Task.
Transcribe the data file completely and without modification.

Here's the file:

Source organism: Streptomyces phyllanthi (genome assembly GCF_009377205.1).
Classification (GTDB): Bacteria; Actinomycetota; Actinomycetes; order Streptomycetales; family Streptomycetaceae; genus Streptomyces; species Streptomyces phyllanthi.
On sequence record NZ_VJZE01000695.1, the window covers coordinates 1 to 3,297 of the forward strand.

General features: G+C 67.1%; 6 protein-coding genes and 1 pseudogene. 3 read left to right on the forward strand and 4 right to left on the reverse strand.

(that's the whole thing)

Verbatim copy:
Source organism: Streptomyces phyllanthi (genome assembly GCF_009377205.1).
Classification (GTDB): Bacteria; Actinomycetota; Actinomycetes; order Streptomycetales; family Streptomycetaceae; genus Streptomyces; species Streptomyces phyllanthi.
On sequence record NZ_VJZE01000695.1, the window covers coordinates 1 to 3,297 of the forward strand.

General features: G+C 67.1%; 6 protein-coding genes and 1 pseudogene. 3 read left to right on the forward strand and 4 right to left on the reverse strand.